No Labels Allowed

Wil & Ivy

(Wil and his friend, Ivy)

Two of my pet peeves are the statements, “That doesn’t sound like you” and “I’m the type of person who…”

It makes me cringe to be labeled like this. The most empowering ability we have as human beings is to change our perspectives, and therefore, our behaviors.

We may or may not want to change certain things about ourselves, but whatever we choose to do, we have this ability within us.

Of course, certain traits are much more difficult to change than others. If I’m in a highly stressful situation, I typically fall back on old behaviors that may not work well for me. But, the benefit I have now, that I didn’t have in the past, is having experienced how different reactions feel and work for me. Now, once I catch myself falling into an old behavior that doesn’t work well for me, I have the ability to change it.  Having that ability is one of the most empowering things about being a human being.

As with most of us, I’ve had a number of life experiences that have shaped and molded me, and will continue to experience many more. There are things I’ve had the courage to do now, that I never would have years ago. Overcoming my fears, and accomplishing these things, has given me the courage to tackle more.

I still have plenty of fears and insecurities about things. But, having the experience and knowledge that I can change my thinking to accomplish what I desire, is a confidence builder in and of itself.

I have three children, and I know better than to label them. I have twins, and those two have flip-flopped their interests so much, that if I told you one was the animal lover, next week the other would be.

My son has Down syndrome, and the last thing I want is a label to define him. I’ll never forget when we went to visit his Endocrinologist(to check his thyroid), and this doctor asked me what milestones my son, Wil, had reached.

If milestones were made in steps A, B, C, many times Wil has achieved step A, then skipped right over B to reach C. When he was learning to walk, he could put one foot in front of the other on a balance beam, while someone held his hand, before he could walk. In the milestone book, you are not supposed to be able to put one foot in front of the other before walking.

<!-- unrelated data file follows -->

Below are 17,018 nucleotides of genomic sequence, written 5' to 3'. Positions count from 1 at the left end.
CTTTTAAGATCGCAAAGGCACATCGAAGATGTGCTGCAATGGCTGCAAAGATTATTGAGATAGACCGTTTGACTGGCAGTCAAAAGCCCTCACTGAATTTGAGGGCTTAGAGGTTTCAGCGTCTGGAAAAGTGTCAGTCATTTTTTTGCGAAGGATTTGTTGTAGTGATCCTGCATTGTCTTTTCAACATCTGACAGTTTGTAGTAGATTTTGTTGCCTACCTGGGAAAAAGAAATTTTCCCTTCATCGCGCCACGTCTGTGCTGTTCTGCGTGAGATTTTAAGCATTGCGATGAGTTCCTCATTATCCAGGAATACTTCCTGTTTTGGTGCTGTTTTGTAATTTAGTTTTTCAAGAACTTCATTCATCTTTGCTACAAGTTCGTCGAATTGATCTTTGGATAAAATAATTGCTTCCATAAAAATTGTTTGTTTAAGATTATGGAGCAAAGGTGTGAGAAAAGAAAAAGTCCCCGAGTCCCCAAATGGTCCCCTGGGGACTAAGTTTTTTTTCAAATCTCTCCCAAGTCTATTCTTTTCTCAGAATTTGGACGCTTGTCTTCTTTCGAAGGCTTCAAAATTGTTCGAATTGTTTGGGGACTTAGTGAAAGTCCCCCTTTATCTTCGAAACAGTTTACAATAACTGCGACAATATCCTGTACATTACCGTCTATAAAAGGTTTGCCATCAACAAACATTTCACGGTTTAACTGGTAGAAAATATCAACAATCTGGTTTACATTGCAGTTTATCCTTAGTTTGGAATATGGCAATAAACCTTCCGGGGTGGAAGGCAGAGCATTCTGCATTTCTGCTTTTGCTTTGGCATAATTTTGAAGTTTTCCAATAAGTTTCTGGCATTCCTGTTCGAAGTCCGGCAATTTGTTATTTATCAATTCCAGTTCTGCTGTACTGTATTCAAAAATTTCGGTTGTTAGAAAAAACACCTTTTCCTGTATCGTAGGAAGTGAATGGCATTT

So, as I’m telling the doc Wil’s milestones that he achieved in this “out of order” way, this actually came out of his mouth, “Oh, he can’t do that.” I found a new endocrinologist faster than you can say endocrinologist.

Thankfully, the new doc got it. This time, when I explained how Wil doesn’t follow a specific pattern, she handed me a sheet full of milestones, and asked me to check off all the ones Wil had achieved. No labels, no putting him in a box, she accepted Wil doing things as Wil does things.

So, I do things as I do them, and as new experiences come and go, I have the ability to keep the traits that work for me, and the freedom to change the traits that don’t. Do me and yourself a favor, and don’t label either one of us. Revel in this freedom we have as humans to constantly reinvent ourselves.

All the best,

Christie

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8 Comments (+add yours?)

  1. Kodiak My Little Grizzly
    Apr 06, 2013 @ 09:23:06

    Funny how our kids are outside the box… Special needs or not!!! 🙂

    Reply

  2. meredith0929
    Apr 09, 2013 @ 23:25:36

    So true! I think its funny that when my typical kids hit milestones out of order, it’s no big deal because each child is unique, but if Evelyn, who has Ds does, everyone is so concerned that it will harm her development. It’s as though she is expected to conform to the “typical” model exactly, while they are allowed more freedom to veer from the norm because they were born “typical.”

    Reply

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